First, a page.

As the 2017 EU LCS Spring Split draws to a close, two teams find themselves with dramatically differing trajectories. The most decorated of Europe’s teams, Fnatic, have struggled greatly as the season has progressed. This has culminated in the firing of Fnatic coach Nicholas “NicoThePico” Korsgard and the obvious frustration of team leader and star AD Carry Martin “Rekkles” Larsson. On the other hand, Team ROCCAT has won four straight series including a win over the aforementioned Fnatic.
Rekkles looks like a defeated man. A well-timed pause after Fnatic’s game one win during their second series against ROCCAT, speaks volumes of the mental fatigue of the Swedish captain. The roster had just won the first game in a surprisingly critical series against a surging ROC lineup, and instead of relief or joy, the only emotion portrayed on Rekkles face is one of disappointment. These were not supposed to be close games, this was no longer the Fnatic that Rekkles knew.
Fnatic came into the season with mixed expectations. After missing out on the World Championships for the first time in his career, Rekkles and Fnatic underwent a serious roster shuffle in the off-season, focused around the iconic AD Carry as the only remaining player. Fnatic proudly established an entirely European roster, reuniting Rekkles with Top laner Paul “sOAZ” Boyer and adding Support Jesse “Jesiz” Le, Jungler Maurice “Amazing” Stückenschneider, and up and coming Mid lane talent Rasmus “Caps” Winther.
Fnatic had a promising start to their season with the new roster, taking reigning champions G2 eSports to three games in a series where Fnatic showed their potential and Caps looked to be the next European star. While there were some questionable decisions in and out of game – ADC Kennen as the most infamous example – Fnatic’s problems seemed to be correctable, with the team once again primed to be a part of the European elite.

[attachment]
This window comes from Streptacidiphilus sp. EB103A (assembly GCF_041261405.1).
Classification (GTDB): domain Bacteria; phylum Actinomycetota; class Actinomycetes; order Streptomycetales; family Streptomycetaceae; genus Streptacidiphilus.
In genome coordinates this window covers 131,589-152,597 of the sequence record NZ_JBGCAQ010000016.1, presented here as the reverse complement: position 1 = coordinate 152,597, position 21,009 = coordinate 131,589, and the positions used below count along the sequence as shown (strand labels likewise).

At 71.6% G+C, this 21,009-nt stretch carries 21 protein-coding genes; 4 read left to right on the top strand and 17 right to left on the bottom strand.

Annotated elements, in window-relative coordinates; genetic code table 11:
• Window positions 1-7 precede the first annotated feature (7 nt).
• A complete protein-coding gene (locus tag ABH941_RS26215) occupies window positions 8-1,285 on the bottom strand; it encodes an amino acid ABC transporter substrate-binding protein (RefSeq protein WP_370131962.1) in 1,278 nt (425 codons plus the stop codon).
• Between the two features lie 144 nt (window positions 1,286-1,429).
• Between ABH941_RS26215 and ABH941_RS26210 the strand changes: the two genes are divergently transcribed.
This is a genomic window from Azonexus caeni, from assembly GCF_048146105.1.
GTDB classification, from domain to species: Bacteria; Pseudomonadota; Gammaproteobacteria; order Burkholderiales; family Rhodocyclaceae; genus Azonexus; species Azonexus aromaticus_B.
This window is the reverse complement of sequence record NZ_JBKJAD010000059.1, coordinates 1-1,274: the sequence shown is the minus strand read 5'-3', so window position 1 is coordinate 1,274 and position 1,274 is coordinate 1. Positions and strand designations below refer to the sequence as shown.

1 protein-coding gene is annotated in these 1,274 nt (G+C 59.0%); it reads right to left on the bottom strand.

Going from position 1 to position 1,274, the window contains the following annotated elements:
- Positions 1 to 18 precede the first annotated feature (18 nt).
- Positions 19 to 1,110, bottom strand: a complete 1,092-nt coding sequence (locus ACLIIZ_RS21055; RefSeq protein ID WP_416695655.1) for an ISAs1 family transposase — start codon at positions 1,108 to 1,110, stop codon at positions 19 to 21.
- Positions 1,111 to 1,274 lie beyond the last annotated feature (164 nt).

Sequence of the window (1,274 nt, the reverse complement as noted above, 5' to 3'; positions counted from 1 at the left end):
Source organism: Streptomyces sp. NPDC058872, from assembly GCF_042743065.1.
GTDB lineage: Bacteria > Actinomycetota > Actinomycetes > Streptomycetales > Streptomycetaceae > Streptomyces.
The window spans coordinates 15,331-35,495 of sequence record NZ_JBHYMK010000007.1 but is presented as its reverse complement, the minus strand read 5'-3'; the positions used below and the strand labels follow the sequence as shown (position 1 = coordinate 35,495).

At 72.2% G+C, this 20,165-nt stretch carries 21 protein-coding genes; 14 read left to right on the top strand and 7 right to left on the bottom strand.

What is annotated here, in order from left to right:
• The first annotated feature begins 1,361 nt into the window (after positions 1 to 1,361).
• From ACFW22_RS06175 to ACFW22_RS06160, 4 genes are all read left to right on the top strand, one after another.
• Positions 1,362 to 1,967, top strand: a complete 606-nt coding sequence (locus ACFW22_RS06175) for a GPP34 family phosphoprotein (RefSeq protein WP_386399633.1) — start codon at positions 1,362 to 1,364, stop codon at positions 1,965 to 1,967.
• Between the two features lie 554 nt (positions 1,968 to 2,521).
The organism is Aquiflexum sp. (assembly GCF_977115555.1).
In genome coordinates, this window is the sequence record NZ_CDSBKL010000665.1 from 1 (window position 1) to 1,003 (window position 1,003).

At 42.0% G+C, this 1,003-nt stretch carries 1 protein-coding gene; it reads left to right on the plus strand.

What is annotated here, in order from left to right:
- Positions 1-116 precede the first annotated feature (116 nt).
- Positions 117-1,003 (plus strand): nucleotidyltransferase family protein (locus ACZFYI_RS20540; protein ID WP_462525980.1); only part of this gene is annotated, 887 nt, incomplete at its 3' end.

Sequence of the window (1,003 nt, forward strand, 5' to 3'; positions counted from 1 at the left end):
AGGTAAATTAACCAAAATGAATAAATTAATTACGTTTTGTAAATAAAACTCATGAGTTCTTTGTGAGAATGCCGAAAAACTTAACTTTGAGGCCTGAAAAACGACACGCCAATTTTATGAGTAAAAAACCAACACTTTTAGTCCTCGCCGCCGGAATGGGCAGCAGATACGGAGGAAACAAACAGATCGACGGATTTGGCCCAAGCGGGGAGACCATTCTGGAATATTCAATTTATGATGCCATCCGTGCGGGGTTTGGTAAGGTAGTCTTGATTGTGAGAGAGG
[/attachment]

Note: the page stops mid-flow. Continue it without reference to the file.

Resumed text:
As the season continued, that did not prove to be the case. As IEM approached it was clear Fnatic had issues they were not able to correct quickly enough leaving them the clear third best team in their group. Poor drafting, bad macro-play, and inconsistent laning forced Fnatic to make their first change in replacing Amazing with promising Jungler Mads “Broxah” Brock-Pedersen from Fnatic Academy. Any spark Broxah provided the team failed to ignite a consistent flame, and the team has continued to slide down the standings.
ROCCAT were keen to make their own roster changes during the off-season, maintaining only Mid laner Felix “Betsy” Edling from the squad that finished 10th in the EU LCS at the end of the 2016 Summer Split, barely avoiding relegation. A slow start to their season saw ROCCAT deservedly winless at the halfway point, and a spot in the relegation tournament seemed to be a certainty once again.
Once again experiencing the nagging dread of the Challenger Series, something within Team ROCCAT changed; ROC came alive to the tune of four straight wins in the EU LCS. Betsy is rejuvenated in the Mid lane, relishing a meta that has shifted towards traditionally strong picks for the consistent star of the team.
Top laner Ambrož “Phaxi” Hren has begun to significantly improve his play, once considered EU’s worst top he was able to secure a solo-kill on sOAZ in their series against Fnatic. ADC Petter “Hjarnan” Freyschuss has also excelled in their past four series, a steadying presence that has allowed ROCCAT to surge to a near tie in the standings with Fnatic.
With only five games left between the two teams before the split ends, it is possible we will see a tie-breaker match between the two teams to determine the third place finisher. Their last series was a mess that went to three games, with neither team looking to have established any significant advantage over the other. Still, as ROCCAT continues to improve and Fnatic continues to falter, there is no reason to expect the result would be any different in a tie-breaker.
This would be a dramatic fall for Rekkles and Fnatic, and at the same time a validating victory for a ROCCAT lineup who have found little to celebration in the past few years. While there is still a substantial gap between both of these teams and the elite of Europe, the state of mind for their fanbases and the teams could not be farther apart: One will rise, and one will fall.